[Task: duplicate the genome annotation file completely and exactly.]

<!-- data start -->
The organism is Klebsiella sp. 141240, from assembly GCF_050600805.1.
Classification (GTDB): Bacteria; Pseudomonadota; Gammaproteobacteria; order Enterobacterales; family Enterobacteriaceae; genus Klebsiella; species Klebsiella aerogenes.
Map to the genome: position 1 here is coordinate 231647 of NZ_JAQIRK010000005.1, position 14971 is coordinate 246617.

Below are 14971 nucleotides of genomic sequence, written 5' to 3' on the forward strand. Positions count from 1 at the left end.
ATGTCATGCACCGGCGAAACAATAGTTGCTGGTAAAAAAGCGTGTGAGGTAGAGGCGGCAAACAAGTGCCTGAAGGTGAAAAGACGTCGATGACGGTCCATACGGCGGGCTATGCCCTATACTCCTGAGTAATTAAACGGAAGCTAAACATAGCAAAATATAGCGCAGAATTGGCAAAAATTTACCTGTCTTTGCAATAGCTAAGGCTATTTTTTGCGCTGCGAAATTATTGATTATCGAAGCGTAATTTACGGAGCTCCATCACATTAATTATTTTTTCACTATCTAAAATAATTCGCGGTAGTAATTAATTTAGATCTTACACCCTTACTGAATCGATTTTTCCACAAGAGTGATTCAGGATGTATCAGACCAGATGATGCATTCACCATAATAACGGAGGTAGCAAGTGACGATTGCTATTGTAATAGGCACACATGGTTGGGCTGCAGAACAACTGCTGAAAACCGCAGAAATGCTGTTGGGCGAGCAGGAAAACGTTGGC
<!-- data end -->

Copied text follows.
The organism is Klebsiella sp. 141240, from assembly GCF_050600805.1.
Classification (GTDB): Bacteria; Pseudomonadota; Gammaproteobacteria; order Enterobacterales; family Enterobacteriaceae; genus Klebsiella; species Klebsiella aerogenes.
Map to the genome: position 1 here is coordinate 231647 of NZ_JAQIRK010000005.1, position 14971 is coordinate 246617.

Below are 14971 nucleotides of genomic sequence, written 5' to 3' on the forward strand. Positions count from 1 at the left end.
ATGTCATGCACCGGCGAAACAATAGTTGCTGGTAAAAAAGCGTGTGAGGTAGAGGCGGCAAACAAGTGCCTGAAGGTGAAAAGACGTCGATGACGGTCCATACGGCGGGCTATGCCCTATACTCCTGAGTAATTAAACGGAAGCTAAACATAGCAAAATATAGCGCAGAATTGGCAAAAATTTACCTGTCTTTGCAATAGCTAAGGCTATTTTTTGCGCTGCGAAATTATTGATTATCGAAGCGTAATTTACGGAGCTCCATCACATTAATTATTTTTTCACTATCTAAAATAATTCGCGGTAGTAATTAATTTAGATCTTACACCCTTACTGAATCGATTTTTCCACAAGAGTGATTCAGGATGTATCAGACCAGATGATGCATTCACCATAATAACGGAGGTAGCAAGTGACGATTGCTATTGTAATAGGCACACATGGTTGGGCTGCAGAACAACTGCTGAAAACCGCAGAAATGCTGTTGGGCGAGCAGGAAAACGTTGGC